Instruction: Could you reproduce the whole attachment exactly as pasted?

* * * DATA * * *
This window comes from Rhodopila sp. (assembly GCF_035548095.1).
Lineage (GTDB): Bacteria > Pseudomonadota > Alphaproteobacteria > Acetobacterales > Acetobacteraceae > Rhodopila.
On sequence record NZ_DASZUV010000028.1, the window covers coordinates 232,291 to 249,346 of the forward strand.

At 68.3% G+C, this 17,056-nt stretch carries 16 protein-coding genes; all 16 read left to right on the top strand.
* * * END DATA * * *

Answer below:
This window comes from Rhodopila sp. (assembly GCF_035548095.1).
Lineage (GTDB): Bacteria > Pseudomonadota > Alphaproteobacteria > Acetobacterales > Acetobacteraceae > Rhodopila.
On sequence record NZ_DASZUV010000028.1, the window covers coordinates 232,291 to 249,346 of the forward strand.

At 68.3% G+C, this 17,056-nt stretch carries 16 protein-coding genes; all 16 read left to right on the top strand.